In many ways dog agility is similar to other team sports. Only harder. Dog agility is like playing doubles tennis with a partner who doesn’t speak the same language, has never heard of the game before, doesn’t know how to hold the racket, and needs to be reminded of the rules multiple times throughout each game. If you are me, every ten seconds your partner also needs to be prevented from dashing off the court and jumping into the bleachers. Where she will promptly steal someone’s lunch.
In case you couldn’t tell, I’ve been a little down about this whole dog sport business lately. It’s not Shiva’s fault. She’s a super talented dog who could probably rack up the titles if she had a more dedicated and experienced handler. A handler who is better able to read body language and faster on her feet. A handler with quick reaction time, whose brain doesn’t short out at the worst possible moment. A handler who has the energy and drive to match Shiva’s. Basically, a handler who is not me.
I’ve been hesitant to write about any of this because I hate to be a downer. Also, I am kind of afraid of the comments. I am scared people will agree with me and tell me it’s okay to quit if I want to. If I read this, I am afraid I will twist the words into something that was not intended. Then, if I do stick it out, they will reverberate in my head the next time I stand on a start line.
A part of me, the part of me that felt like bursting into a hysterical mess after our last fun match, wants to hear that giving up does not make me a loser. That, in fact, it is the thing I should do. Another part of me, the one who doesn’t want all the work we’ve done together to mean nothing, really, really doesn’t.
The thing is, agility hasn’t been a whole lot of fun as of late. Yes, I still love the sport itself and I definitely love working with my dog. What I don’t love is the stress and inevitable frustration when Shiva ignores her recall for the 586,970th time. I love reading course maps and strategizing. I don’t love not getting to put my plan into action because my dog runs away at the start line. I love hanging out with friends and cheering on members of our club. I don’t love standing alone in the parking lot, wondering if my dog even cares that I exist.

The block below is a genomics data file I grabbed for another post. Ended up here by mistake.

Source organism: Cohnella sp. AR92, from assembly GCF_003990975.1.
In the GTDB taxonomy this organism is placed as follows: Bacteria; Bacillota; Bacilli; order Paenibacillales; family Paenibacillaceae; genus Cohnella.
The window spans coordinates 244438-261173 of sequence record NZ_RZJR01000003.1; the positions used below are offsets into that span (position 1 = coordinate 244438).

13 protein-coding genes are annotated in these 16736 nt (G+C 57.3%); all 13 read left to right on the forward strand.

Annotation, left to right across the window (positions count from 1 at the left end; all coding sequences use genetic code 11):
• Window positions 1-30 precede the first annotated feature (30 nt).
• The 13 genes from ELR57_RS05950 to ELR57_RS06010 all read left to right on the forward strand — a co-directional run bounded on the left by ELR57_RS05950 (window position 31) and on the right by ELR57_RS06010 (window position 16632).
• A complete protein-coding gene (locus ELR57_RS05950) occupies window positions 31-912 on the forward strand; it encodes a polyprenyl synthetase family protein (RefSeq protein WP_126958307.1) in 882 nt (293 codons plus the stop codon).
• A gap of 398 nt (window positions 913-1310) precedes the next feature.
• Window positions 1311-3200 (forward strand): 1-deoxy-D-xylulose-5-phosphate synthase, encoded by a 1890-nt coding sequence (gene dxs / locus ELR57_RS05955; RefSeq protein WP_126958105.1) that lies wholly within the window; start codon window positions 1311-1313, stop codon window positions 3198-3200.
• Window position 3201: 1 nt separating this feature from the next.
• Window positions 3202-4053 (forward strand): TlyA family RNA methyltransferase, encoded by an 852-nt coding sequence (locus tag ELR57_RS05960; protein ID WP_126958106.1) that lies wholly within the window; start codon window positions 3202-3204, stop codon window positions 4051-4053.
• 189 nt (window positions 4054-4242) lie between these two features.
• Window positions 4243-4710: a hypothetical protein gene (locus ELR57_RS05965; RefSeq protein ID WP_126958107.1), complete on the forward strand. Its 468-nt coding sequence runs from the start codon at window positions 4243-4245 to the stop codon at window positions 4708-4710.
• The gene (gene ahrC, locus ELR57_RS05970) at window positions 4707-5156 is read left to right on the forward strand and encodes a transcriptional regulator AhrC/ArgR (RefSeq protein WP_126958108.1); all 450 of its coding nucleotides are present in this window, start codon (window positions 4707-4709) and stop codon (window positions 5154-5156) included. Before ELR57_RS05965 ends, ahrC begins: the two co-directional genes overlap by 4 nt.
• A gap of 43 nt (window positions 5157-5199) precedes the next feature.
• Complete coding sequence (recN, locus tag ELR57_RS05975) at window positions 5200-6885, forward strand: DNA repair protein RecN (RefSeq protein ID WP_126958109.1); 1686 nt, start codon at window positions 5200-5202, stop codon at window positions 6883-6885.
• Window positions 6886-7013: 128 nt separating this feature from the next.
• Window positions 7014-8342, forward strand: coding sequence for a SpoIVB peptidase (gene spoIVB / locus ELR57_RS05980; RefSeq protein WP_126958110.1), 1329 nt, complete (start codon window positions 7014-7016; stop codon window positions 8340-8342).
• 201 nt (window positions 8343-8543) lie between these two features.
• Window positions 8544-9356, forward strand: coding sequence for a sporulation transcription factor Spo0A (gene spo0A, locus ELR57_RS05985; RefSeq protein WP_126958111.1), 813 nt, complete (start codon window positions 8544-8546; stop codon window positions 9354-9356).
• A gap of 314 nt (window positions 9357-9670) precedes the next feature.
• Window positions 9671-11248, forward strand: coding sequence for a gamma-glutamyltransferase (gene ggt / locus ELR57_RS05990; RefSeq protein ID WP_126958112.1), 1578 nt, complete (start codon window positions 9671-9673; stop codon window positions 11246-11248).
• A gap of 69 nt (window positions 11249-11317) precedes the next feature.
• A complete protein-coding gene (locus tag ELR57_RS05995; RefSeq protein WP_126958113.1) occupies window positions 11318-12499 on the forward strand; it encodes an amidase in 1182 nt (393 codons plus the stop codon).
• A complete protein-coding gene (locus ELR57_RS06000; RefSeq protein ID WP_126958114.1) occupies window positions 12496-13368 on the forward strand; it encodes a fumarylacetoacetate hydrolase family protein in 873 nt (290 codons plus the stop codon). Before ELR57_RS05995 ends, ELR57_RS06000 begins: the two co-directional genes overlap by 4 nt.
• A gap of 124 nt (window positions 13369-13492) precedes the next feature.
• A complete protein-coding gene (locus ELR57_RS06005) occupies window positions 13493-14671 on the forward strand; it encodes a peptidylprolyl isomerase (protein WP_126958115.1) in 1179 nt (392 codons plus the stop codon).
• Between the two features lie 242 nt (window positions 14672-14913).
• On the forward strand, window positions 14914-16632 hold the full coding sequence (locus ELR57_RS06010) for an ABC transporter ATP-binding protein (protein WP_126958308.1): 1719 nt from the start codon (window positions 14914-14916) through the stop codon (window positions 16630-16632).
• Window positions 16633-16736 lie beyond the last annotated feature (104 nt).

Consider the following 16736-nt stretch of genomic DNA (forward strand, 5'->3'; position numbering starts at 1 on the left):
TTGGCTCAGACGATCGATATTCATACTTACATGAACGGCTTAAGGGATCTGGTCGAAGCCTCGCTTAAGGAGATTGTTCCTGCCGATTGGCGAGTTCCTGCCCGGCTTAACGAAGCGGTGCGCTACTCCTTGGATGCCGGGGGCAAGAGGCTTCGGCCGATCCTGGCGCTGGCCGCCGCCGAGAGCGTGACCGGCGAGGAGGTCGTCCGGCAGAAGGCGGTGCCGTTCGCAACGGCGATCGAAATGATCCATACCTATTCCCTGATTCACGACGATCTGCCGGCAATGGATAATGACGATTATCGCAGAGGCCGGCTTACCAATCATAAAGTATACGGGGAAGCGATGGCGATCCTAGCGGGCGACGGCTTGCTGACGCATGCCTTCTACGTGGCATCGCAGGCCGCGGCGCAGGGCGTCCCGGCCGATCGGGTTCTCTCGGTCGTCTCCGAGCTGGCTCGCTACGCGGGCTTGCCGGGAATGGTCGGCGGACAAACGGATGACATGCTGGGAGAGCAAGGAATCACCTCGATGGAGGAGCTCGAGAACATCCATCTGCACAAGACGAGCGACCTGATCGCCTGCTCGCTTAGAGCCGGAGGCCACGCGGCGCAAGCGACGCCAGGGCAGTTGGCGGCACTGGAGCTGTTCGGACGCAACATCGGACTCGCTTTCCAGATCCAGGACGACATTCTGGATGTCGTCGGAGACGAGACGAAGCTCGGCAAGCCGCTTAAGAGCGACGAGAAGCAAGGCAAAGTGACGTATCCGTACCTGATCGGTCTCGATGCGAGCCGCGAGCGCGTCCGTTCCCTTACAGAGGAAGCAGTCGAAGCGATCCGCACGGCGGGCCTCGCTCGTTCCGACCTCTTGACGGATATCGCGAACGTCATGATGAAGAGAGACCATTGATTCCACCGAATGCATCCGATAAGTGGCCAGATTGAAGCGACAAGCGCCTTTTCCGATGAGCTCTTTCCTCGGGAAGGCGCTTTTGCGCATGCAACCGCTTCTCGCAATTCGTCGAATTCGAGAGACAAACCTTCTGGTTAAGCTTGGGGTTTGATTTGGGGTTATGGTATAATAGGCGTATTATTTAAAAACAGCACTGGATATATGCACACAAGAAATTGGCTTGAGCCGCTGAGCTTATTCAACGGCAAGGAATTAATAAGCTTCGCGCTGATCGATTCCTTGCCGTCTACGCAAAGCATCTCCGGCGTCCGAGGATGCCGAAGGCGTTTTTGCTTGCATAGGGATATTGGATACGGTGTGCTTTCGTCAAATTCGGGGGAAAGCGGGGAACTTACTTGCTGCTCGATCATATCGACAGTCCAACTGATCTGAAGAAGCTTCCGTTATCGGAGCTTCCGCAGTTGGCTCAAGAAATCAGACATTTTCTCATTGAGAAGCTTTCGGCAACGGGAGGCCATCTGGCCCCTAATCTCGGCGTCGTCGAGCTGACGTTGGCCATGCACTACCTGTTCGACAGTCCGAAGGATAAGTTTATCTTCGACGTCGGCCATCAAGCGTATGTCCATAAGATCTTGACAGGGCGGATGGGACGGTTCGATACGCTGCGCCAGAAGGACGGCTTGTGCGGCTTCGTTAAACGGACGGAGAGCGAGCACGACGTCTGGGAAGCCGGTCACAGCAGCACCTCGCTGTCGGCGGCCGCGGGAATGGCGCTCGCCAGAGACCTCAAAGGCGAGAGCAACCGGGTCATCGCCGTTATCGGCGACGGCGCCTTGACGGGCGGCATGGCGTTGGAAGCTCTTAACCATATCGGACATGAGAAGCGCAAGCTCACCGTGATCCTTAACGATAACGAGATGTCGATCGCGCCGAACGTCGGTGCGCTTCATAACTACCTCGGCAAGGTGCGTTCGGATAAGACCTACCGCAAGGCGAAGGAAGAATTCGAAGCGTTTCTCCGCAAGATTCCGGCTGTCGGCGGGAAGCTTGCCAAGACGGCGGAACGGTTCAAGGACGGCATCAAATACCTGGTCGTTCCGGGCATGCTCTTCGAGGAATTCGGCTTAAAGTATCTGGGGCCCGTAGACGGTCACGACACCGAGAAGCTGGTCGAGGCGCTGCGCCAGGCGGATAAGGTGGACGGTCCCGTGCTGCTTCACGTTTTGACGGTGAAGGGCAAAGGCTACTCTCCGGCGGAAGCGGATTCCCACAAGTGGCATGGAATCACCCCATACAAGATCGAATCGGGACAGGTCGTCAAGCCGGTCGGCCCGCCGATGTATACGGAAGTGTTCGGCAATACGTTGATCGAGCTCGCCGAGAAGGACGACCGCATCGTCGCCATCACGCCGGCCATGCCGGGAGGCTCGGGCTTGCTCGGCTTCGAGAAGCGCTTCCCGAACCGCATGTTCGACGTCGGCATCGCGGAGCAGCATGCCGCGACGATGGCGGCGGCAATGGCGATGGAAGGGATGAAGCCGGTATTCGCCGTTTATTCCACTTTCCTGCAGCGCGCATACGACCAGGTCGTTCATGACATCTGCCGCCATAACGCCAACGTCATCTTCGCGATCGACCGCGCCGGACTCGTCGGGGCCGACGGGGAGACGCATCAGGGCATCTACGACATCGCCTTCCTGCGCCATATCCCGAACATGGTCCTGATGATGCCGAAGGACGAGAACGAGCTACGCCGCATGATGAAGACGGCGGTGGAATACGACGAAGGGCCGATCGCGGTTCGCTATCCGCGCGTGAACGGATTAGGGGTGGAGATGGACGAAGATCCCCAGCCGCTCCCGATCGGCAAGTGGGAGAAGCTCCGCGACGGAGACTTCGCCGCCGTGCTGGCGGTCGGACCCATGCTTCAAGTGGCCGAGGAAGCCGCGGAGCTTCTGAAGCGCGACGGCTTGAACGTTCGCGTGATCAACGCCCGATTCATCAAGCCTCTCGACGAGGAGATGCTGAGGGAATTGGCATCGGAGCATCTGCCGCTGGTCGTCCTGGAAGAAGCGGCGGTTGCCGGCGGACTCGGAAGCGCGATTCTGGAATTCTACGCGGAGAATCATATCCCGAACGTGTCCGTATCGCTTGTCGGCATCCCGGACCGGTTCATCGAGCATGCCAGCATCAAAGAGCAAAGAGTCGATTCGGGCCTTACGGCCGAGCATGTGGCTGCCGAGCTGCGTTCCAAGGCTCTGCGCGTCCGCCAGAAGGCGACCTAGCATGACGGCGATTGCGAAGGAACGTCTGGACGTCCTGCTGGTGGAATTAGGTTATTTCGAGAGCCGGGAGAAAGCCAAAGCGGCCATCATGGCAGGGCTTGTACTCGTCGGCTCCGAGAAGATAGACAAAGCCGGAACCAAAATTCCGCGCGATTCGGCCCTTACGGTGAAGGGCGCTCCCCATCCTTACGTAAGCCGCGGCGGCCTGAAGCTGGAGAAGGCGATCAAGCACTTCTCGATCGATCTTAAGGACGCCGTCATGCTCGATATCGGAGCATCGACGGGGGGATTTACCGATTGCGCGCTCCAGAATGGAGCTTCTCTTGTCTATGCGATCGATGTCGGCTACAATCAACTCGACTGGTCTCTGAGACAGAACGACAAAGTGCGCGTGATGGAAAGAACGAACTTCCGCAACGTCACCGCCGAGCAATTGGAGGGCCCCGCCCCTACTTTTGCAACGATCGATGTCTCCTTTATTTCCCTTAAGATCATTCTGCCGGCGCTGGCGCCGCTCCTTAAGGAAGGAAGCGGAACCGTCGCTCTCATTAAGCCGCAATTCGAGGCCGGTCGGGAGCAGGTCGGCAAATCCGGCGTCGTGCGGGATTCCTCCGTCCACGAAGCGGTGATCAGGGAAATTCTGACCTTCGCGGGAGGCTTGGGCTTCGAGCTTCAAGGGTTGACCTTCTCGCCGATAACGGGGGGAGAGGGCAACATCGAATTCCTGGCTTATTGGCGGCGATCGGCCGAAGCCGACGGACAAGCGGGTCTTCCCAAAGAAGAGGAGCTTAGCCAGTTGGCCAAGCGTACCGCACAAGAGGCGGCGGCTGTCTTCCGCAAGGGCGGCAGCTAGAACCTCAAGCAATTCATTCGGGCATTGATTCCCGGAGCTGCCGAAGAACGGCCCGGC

It’s not about Qs. That isn’t even a remote concern. I just want to trust my dog and actually finish a course again one day. Maybe show that we have been working together for three years and kind of know what we are doing. It’s happened before. We’ve had some good runs. Honest.
It’s just been a very, very long time.
Because agility is a sport that relies so much upon one’s connection with her dog, it’s pretty hard not to take it personally when it looks like your dog doesn’t know you are alive. Off the agility course, I do think we have a decent relationship. Her recall in the “real world” is pretty nearly perfect. As good as it can be. When practicing at home, Shiva also responds very well. She rarely tries to take off even when off-leash in our unfenced yard. Most of the time, I am pretty sure she likes me. But when we get on the agility course, all of this comes into question.
Maybe it’s agility she dislikes? I hardly think that’s true. Or maybe we need some sort of relationship boot camp?
This past Saturday, we had the best class we’ve had in a while. It could not have come at a better time. On the edge of putting away our weave poles forever, Shiva pulled off the best recall we’ve had in that space for a long time. I was so thrilled, I almost wanted to carry her off right then, finish it on a high note. I didn’t and fortunately the class ended well anyway. It made me feel a lot better, though I am still uncertain of our future in the sport.
I’d like to keep going, I’d like to believe we will be able to get through a full course again. It would be great if this regression of hers is only temporary. But I am scared to expect much of anything. All I do know is, I can’t go through another fun match like the last one. It’s not a good time for either of us and it’s not why I got involved.
I wonder how hard it would be to create our own dog sport…